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Love rocks Arnel Pineda

The pre-Valentine show of Arnel Pineda at the Waterfront Cebu City Hotel during the weekend somehow helped me understand why the crowd loves him... so much!

He loves what he is doing and he loves to be loved by the people he loves to entertain.

Arnel knows how to toe the line. He understands how some rockers stick to “conventional rockism”. He sings the songs rockers crave. These are songs that suit his voice type — and vocal range – well: the raspy thingy. Rough but tough. Grating but beating. Aside from the fact that he has already come this far to prove he isn’t just the ordinary YouTube recruit, people adore him for responding well to the demands of the journey itself.

Now he swims in a sea of adulation for every time he owns the stage.

He is too honest to live up the dream of making it big by zeroing in on work: that to replace Steve Perry is the job, but to never allow the Perry shadow to overcast just because they sound the same; and to yield – but not succumbing — to the judgment of hardcore Journey fans who first served a platter of slurs against his race and color.

He has learned much, or rather too much, from being a street urchin as young as 12 to being an urban nomad hopping from one entertainment joint to another; surviving on the forming and dissolving of bands.

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His recent concert here in the city serves as an affirmation that Arnel is indeed “the voice.” For one, I have come to terms with my own biases after witnessing how he has won the admiration of this community’s “hard to please” lot after giving his heart out to Europe’s “Alone” and how he has personified kinetic energy through Bryan Adam’s “Summer of 69”.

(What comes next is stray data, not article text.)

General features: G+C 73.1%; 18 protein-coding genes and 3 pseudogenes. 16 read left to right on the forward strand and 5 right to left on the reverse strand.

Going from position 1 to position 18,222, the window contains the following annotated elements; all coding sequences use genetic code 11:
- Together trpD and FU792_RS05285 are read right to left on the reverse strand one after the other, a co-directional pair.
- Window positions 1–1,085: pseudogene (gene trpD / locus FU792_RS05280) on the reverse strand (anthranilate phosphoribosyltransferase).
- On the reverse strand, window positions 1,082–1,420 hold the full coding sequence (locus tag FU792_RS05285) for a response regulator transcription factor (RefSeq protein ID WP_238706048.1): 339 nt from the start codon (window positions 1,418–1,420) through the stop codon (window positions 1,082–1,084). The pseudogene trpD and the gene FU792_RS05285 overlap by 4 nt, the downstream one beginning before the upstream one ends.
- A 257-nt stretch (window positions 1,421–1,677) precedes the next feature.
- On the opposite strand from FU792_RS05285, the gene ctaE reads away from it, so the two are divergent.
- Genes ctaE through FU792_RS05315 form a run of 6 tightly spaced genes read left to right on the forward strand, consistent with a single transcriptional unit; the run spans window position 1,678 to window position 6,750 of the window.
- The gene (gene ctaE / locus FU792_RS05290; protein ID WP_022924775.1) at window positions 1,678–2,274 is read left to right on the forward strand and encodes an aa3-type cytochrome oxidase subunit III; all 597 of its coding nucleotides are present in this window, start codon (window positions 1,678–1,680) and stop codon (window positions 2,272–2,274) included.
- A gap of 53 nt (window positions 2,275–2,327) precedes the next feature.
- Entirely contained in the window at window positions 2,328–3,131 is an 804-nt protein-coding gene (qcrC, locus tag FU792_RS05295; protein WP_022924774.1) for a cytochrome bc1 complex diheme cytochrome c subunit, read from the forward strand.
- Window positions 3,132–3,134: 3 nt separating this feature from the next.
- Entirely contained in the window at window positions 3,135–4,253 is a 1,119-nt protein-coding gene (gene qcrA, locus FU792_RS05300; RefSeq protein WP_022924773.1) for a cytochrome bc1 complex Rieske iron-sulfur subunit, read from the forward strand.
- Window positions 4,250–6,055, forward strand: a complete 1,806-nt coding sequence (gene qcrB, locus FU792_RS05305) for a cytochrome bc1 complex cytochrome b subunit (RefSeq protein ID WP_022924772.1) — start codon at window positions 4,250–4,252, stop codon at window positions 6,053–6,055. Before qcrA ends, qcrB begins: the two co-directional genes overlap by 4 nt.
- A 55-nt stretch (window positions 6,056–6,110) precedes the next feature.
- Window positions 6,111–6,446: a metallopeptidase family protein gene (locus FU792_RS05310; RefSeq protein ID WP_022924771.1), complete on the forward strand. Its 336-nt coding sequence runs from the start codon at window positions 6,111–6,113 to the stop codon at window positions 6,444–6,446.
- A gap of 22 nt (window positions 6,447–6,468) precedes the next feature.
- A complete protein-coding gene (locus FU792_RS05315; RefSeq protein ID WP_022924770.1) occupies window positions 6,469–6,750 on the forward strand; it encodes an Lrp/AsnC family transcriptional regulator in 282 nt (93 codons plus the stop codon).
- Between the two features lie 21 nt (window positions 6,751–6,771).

After losing his voice twice – to drug dependence and alcoholism in 1995, and to exhaustion and TMJ dysfunction (temporomandibular joint or the part where the lower jaw links with the temporal bone of the head, which allows you to open your mouth, talk and chew food), he decided to move back in Manila in 2006 from a 15-year singing stint in Hong Kong. He after all had this little dream of making it big in the Philippines, just “alone” in the Philippines, he said.

It would be redundant now to discuss how the Internet…erm, World Wide Web paved the way for that dream to take tangible form.

Let me just mention that Rachelle Ann Go was with him in the “Love Rocks Arnel Pineda!” concert, but because I really haven’t much to say about her performance, let me just skip that part to save my throat from being slit by the fanatics. Peace!

I would be very honest to say that I would rather listen to more of Arnel’s band Ammo over Rachelle. “Honestly” is one song on her repertoire last Friday that makes me regret I’ve first heard it from “Harem Scarem”. I could have been fair with my assessment, at least!

Suffice it to say that songs, like dresses to bods: “may binabagayang boses.” Such makes Arnel Pineda rock. He is fit for the journey.

So, after Friday’s banging like a doghead-perched-on-spring atop a dashboard, watch out for the screening sometime this year of “Don’t Stop Believin’: Everyman’s Journey.” A film by Ramona Diaz of CineDiaz & Defining Entertainment, it stars the journeymen themselves — Neal Schon, Jonathan Cain, Ross Valory, Deen Castro and (introducing) Arnel Pineda.

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